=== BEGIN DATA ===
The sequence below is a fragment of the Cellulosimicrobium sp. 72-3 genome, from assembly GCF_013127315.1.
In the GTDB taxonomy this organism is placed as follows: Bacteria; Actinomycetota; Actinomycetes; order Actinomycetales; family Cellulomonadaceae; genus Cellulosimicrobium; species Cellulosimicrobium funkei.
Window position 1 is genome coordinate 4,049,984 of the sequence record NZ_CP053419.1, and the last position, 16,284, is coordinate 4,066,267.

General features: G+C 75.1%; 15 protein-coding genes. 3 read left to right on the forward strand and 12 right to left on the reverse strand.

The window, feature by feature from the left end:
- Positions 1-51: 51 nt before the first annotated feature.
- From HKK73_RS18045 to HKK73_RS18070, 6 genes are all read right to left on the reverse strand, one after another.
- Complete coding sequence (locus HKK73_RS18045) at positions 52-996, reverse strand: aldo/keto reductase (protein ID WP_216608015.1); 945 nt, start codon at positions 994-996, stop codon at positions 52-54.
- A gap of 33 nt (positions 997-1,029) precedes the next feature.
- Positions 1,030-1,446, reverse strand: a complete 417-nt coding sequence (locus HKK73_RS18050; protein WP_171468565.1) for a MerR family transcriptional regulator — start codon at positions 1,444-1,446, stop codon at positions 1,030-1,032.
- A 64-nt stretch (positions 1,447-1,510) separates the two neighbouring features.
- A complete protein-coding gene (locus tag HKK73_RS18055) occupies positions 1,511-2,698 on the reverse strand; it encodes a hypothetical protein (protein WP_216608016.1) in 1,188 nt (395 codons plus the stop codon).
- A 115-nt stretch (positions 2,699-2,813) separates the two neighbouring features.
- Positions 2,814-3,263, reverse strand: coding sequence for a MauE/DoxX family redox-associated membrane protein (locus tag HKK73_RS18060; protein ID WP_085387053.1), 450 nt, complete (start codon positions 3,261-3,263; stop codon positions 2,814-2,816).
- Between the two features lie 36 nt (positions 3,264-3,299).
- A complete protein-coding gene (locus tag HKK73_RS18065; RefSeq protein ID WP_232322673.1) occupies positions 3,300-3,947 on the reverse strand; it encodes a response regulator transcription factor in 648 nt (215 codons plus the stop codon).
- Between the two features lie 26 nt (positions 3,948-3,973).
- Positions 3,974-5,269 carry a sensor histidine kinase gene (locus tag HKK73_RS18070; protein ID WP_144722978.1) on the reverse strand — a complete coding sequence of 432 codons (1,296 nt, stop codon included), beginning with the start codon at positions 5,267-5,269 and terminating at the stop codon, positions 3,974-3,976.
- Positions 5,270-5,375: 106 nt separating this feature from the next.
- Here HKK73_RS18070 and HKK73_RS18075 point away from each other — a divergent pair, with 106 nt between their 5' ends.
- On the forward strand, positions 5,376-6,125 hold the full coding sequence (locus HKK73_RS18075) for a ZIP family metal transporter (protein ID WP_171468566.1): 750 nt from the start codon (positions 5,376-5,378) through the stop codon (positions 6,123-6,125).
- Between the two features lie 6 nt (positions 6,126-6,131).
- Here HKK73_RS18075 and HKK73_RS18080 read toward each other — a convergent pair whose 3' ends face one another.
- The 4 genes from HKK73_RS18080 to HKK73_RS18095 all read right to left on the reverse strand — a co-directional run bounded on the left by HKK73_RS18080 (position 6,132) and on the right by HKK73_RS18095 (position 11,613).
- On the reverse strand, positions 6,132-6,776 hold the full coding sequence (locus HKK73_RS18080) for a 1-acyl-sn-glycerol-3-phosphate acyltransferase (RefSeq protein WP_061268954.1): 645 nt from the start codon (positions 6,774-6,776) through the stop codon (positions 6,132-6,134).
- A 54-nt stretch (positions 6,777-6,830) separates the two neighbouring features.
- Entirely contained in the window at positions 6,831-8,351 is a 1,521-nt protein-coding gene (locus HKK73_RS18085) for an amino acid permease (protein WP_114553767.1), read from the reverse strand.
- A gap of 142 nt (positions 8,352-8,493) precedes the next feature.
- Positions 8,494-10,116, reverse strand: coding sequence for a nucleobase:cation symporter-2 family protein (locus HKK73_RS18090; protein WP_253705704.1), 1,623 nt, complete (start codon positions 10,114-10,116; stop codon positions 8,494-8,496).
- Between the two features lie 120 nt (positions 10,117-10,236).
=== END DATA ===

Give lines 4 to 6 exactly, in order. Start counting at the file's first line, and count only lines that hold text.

General features: G+C 75.1%; 15 protein-coding genes. 3 read left to right on the forward strand and 12 right to left on the reverse strand.

The window, feature by feature from the left end:
- Positions 1-51: 51 nt before the first annotated feature.